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Looking at the big picture

When I started my own CPA firm, I faced the dilemma that faces most professionals at the start of their careers—how do I find clients—how do I sell myself—how am I going to earn enough to feed my family and pay the mortgage.  A mentor suggested I join the local entrepreneur group.  This group consisted of entrepreneurs seeking funds for their ideas, investors looking for the next “Microsoft,” and “hangers on” like me, other accountants, lawyers and consultants looking for that next client.  I went to the monthly breakfast meetings, served on the board of directors, assisted in the review of many business plan submitted by entrepreneurs and for several years wrote the tax column for their newsletter.  My efforts failed to generate a single client, but in hindsight were very beneficial for me.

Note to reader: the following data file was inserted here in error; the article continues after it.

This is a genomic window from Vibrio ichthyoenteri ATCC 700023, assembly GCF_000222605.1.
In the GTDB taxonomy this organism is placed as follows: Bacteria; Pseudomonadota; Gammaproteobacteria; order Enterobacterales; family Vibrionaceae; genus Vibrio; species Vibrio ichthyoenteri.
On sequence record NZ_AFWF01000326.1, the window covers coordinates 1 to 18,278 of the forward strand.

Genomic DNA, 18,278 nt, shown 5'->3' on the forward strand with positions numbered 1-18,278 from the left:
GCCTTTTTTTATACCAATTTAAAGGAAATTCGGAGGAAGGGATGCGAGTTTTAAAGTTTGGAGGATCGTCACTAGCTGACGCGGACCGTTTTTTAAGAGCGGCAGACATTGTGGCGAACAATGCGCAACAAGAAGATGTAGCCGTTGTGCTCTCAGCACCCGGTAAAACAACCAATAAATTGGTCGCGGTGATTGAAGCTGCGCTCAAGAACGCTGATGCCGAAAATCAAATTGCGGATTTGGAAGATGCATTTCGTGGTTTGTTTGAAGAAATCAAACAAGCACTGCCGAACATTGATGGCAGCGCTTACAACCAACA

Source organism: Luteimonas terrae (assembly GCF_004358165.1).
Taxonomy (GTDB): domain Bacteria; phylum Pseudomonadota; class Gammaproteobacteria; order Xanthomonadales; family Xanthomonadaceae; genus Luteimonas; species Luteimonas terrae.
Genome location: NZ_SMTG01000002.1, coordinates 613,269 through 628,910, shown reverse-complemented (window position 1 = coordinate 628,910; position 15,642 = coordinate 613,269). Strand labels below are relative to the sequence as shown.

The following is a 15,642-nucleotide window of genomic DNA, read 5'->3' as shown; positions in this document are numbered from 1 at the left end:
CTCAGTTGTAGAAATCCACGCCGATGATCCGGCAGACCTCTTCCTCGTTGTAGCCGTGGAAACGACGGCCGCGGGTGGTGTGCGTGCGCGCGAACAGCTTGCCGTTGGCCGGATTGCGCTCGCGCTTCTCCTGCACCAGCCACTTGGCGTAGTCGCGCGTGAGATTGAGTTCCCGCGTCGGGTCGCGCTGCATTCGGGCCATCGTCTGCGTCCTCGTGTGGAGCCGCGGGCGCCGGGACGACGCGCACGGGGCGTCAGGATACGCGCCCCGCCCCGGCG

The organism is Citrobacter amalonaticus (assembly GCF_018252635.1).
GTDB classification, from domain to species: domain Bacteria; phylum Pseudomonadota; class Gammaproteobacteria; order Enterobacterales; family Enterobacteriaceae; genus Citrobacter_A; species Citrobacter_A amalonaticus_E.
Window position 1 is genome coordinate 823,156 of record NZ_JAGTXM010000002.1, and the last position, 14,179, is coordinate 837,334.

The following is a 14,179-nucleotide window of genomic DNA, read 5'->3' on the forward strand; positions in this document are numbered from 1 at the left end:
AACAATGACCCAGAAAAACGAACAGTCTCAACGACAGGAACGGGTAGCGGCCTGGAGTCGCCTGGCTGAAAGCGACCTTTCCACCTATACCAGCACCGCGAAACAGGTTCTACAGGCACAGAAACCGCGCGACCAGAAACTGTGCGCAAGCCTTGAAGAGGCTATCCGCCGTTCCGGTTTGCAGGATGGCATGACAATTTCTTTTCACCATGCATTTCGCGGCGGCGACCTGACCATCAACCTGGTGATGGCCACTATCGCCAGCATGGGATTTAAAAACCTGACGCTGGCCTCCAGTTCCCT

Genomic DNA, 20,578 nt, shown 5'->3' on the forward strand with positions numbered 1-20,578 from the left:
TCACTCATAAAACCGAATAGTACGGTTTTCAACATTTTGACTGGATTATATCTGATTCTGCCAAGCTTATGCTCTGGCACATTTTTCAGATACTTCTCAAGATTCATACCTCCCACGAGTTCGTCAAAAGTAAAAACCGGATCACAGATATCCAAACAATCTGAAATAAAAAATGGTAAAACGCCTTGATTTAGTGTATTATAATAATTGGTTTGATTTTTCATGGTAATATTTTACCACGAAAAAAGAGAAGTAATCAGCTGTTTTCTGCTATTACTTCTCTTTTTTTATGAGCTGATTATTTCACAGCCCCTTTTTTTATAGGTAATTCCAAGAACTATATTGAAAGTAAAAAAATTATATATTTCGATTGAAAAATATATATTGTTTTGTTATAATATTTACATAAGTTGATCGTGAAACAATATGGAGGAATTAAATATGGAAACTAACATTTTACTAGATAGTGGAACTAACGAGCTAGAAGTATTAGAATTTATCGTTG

One of the first questions I learned to ask is, “what is your exit strategy?”  Looking at the end—the sale of the business, retirement, death, change of career, etc. has enabled me to look at the big picture, and consider the impact of decisions to be made and how those decisions will affect the future. 

Elsewhere on the website is commentary on The Eleventh Commandment. This article was written in response to plans created by myopic thinking—plans that seek to accomplish a short-term goal without considering the long-term consequences of the plan.  It can be costly to assemble the components of a planning team and to do the analysis, but it is far more costly to try to undo the damage caused by poor planning.  On a more personal note, it is very difficult to tactfully tell a new or prospective client that there is no low tax way to undo the damage done because the previous advisors didn’t understand or failed to consider the big picture.